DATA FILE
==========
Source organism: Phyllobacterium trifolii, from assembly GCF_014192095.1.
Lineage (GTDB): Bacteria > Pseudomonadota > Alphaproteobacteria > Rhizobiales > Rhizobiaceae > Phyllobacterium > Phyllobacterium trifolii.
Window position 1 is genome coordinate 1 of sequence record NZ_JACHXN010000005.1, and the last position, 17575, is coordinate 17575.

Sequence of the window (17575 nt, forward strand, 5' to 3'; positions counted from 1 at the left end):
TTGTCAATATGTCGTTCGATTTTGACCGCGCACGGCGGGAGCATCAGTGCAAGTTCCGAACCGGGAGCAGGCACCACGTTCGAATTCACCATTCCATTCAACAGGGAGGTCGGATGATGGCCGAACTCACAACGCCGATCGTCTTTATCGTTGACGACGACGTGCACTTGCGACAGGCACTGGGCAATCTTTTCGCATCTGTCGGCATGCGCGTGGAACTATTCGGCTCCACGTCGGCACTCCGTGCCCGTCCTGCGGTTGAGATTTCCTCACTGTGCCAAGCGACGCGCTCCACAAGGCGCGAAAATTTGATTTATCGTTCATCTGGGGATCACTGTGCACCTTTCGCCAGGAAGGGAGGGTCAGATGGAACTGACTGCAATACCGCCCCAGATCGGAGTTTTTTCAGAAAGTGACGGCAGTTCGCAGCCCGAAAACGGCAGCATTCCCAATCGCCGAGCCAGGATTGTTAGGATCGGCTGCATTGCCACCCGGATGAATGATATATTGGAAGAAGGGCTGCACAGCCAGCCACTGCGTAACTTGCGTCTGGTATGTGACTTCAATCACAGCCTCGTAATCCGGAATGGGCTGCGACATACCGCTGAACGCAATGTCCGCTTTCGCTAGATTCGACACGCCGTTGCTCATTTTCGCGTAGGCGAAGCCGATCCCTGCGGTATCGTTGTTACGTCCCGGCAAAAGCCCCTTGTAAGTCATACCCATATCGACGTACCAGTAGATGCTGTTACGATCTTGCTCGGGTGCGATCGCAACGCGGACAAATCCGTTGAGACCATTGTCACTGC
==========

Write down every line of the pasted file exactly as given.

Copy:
Source organism: Phyllobacterium trifolii, from assembly GCF_014192095.1.
Lineage (GTDB): Bacteria > Pseudomonadota > Alphaproteobacteria > Rhizobiales > Rhizobiaceae > Phyllobacterium > Phyllobacterium trifolii.
Window position 1 is genome coordinate 1 of sequence record NZ_JACHXN010000005.1, and the last position, 17575, is coordinate 17575.

Sequence of the window (17575 nt, forward strand, 5' to 3'; positions counted from 1 at the left end):
TTGTCAATATGTCGTTCGATTTTGACCGCGCACGGCGGGAGCATCAGTGCAAGTTCCGAACCGGGAGCAGGCACCACGTTCGAATTCACCATTCCATTCAACAGGGAGGTCGGATGATGGCCGAACTCACAACGCCGATCGTCTTTATCGTTGACGACGACGTGCACTTGCGACAGGCACTGGGCAATCTTTTCGCATCTGTCGGCATGCGCGTGGAACTATTCGGCTCCACGTCGGCACTCCGTGCCCGTCCTGCGGTTGAGATTTCCTCACTGTGCCAAGCGACGCGCTCCACAAGGCGCGAAAATTTGATTTATCGTTCATCTGGGGATCACTGTGCACCTTTCGCCAGGAAGGGAGGGTCAGATGGAACTGACTGCAATACCGCCCCAGATCGGAGTTTTTTCAGAAAGTGACGGCAGTTCGCAGCCCGAAAACGGCAGCATTCCCAATCGCCGAGCCAGGATTGTTAGGATCGGCTGCATTGCCACCCGGATGAATGATATATTGGAAGAAGGGCTGCACAGCCAGCCACTGCGTAACTTGCGTCTGGTATGTGACTTCAATCACAGCCTCGTAATCCGGAATGGGCTGCGACATACCGCTGAACGCAATGTCCGCTTTCGCTAGATTCGACACGCCGTTGCTCATTTTCGCGTAGGCGAAGCCGATCCCTGCGGTATCGTTGTTACGTCCCGGCAAAAGCCCCTTGTAAGTCATACCCATATCGACGTACCAGTAGATGCTGTTACGATCTTGCTCGGGTGCGATCGCAACGCGGACAAATCCGTTGAGACCATTGTCACTGC